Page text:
[Event] Webinar - 22 October 2015 - Implementing Building Energy Codes: Status of Building Energy Code Development & Implementation Globally and in China, France and the USA

2015/10/11 | GlobalSouth-East AsiaSouth-East Asia

GBPN's webinar "Implementing Building Energy Codes: Status of Building Energy Code Development & Implementation Globally and in China, France and the USA.", 22 October 2015, 4:00 p.m CEST, organised in partnership with the Clean Energy Solutions Center.

The potential benefits of building energy codes are numerous. With effective codes, buildings can deliver energy services to families and businesses using a fraction of the energy used today. In fact, comfort and productivity could even be improved. Jobs and markets could be created in new industries for energy saving technologies. Pollution in homes and cities and heat-trapping greenhouse gas emissions could be mitigated, protecting human health, well-being, and prosperity. The promise is great, but realizing that promise requires the successful implementation of building energy codes.

This webinar will present the current status, and key areas for international collaboration in building energy code implementation and compliance, and the experience of code implementation in China, France and the United States. The presentations are based on outcomes of the Building Energy Efficiency Task Group 3 project conducted for IPEEC and the Major Economies Forum by Pacific Northwest National Laboratory and the Global Buildings Performance Network. The BEET 3 project included data collection on current code status in MEF and G20 countries, identification of candidate areas for collaboration by an expert review panel, and phone discussions and webinars with experts from participating governments.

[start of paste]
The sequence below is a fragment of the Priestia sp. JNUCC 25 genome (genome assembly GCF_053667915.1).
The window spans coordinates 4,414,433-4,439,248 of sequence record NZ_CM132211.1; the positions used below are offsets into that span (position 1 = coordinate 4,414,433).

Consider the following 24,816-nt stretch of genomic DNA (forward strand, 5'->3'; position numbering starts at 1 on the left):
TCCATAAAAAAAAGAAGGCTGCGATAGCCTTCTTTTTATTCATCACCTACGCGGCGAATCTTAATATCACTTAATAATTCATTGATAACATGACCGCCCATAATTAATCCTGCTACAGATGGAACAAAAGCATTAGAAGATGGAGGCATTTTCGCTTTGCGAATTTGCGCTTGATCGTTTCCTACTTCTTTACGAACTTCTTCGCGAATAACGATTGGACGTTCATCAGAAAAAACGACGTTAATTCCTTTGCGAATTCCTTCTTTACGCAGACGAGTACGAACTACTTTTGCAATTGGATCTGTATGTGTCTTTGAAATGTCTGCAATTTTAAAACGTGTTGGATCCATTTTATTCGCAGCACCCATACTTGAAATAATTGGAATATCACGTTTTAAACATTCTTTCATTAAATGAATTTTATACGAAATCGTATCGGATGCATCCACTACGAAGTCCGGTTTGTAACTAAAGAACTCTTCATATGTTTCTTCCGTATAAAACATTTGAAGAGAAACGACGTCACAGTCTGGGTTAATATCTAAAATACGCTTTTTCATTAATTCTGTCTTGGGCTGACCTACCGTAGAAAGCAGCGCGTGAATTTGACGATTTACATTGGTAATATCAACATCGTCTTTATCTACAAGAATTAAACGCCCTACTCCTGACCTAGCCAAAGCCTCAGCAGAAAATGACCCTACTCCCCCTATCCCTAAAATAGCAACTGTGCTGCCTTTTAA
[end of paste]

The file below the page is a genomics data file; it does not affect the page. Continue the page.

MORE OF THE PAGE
Webinar organised in partnership with the Clean Energy Solutions Center





Building Energy Labels are a best-known information policy tool for providing information on the energy efficiency of buildings. [Source: IEA]

Deep Renovation or Deep Energy Renovation is a term for a building renovation that captures the full economic energy efficiency potential of improvements. This typically includes a focus on the building shell of existing buildings in order to achieve very high-energy performance. The renovated building consumes 75% less primary energy compared to the status of the existing building before the renovation. The energy consumption after renovation for heating, cooling, ventilation, hot water and lighting, is less than 60 kWh/m2/yr. (Definition often used in Europe) [Source: GBPN, 2012]

A process, programme or system to assess and identify a building's green performance and allow this information to be standardised, displayed and communicated to the real estate market. [Source: Institute for Market Transformation]

No definition

A collection of policies and programmes that support the implementation of a common goal.